Project Title: Computer Simulation of Smart Materials

 

Mentor

Rozita Laghaei, Research Scientist
 

Abstract

Polymer chains grafted densely from one end to a solid substrate form a polymer brush. The morphology of these systems depends on different factors such as grafting density, temperature, PH etc. These parameters may change the brush height in a reversible manner and for this reason we call them “smart material”. They offer interesting possibilities for the design of devices whose shape could be programmable and adaptable, They have potential applications in molecular electronics, molecular sieving, drug delivery, etc. Depending on the geometry of the substrate, we may have different types of polymer brushes such as the ones on flat surface, on interior or exterior of a cylinder, on exterior surface of a sphere etc. We can even form a polymer brush by grafting polymer chains on another polymer chain (which we call bottle brush). We use theory and computer simulation to study structure and different thermophysical properties of pure polymer brushes and their mixture with attractive nanoparticles. We apply molecular dynamics (MD) simulation to calculate different properties of the model. They will explore morphological characteristics of the polymer brush as well as the distribution of nanoparticles that partition into it.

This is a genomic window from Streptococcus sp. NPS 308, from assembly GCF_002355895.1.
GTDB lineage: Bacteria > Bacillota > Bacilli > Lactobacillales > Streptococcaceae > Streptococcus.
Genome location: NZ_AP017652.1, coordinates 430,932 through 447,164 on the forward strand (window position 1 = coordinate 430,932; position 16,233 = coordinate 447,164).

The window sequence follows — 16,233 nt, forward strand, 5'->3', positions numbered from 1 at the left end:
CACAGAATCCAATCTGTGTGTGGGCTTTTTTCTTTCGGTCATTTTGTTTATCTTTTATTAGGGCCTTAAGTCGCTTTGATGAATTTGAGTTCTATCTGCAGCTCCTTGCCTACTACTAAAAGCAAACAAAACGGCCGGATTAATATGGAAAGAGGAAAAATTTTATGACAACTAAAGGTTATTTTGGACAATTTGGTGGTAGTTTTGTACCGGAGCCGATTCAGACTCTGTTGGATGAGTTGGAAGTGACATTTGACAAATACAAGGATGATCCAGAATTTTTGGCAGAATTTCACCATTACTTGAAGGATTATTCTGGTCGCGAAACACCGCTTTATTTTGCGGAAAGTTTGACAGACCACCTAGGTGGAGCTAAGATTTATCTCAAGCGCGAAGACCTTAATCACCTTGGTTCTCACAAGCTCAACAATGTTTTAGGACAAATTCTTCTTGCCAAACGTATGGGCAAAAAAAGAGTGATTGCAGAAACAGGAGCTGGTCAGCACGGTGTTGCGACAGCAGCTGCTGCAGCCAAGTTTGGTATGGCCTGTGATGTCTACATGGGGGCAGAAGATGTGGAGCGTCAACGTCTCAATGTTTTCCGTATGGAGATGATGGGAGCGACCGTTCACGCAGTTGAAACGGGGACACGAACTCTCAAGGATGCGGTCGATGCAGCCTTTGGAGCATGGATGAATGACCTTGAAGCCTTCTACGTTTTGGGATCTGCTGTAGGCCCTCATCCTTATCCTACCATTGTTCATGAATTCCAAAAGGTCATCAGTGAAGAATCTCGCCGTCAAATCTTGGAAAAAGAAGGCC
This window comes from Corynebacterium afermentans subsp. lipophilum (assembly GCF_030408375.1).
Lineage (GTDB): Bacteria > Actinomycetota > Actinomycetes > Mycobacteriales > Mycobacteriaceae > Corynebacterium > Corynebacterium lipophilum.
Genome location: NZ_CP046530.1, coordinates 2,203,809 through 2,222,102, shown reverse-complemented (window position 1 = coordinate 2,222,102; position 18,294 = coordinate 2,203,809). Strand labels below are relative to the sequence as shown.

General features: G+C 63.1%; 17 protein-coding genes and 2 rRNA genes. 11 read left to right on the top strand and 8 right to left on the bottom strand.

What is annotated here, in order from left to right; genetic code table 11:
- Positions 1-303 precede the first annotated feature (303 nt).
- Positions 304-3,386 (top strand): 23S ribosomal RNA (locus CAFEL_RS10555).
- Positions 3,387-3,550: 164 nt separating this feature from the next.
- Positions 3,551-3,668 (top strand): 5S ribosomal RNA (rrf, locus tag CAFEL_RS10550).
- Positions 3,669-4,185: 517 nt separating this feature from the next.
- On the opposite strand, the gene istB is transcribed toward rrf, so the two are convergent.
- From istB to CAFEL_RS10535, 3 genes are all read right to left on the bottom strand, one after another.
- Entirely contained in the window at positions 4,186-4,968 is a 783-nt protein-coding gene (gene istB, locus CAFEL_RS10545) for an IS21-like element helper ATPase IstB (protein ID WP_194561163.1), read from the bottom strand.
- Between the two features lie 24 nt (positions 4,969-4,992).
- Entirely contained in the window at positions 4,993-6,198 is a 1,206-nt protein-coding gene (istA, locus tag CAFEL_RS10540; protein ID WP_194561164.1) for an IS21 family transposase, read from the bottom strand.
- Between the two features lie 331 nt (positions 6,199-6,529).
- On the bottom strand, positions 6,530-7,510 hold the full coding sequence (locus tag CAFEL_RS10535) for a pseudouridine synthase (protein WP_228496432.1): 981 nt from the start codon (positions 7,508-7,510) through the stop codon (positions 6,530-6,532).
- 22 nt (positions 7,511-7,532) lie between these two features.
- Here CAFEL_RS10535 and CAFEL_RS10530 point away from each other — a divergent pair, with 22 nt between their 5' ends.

Desired Major

Chemistry, Physics
 

Focus

Research
 

Learning Focus

Students will learn the basics of  molecular dynamics simulations. They will learn to use LAMMPS and VMD softwares, how to make initial structure for the simulations and how to analyse the data and how to run their simulations on supercomputers. In collaboration with Dr. A. E. Eskandari (Department of Computational and Systems Biology, University of Pittsburgh) and Dr. Rob Coalson (Dept. Chemistry, University of Pittsburgh) they will study in depth morphologies of grafted polymer layers in various conditions such as molecular additives, temperature change etc. that are important in a variety of natural and artificial systems.
 

Desired Results

Students will learn to use coarse-grained molecular dynamics (MD) simulation to study morphology of polymer brushes under different conditions.

 

Compensation

The student in this position will receive an hourly wage.

 

To apply, submit a cover letter and resume to Vivian Benton, benton@psc.edu

The deadline to apply is March 31, 2020.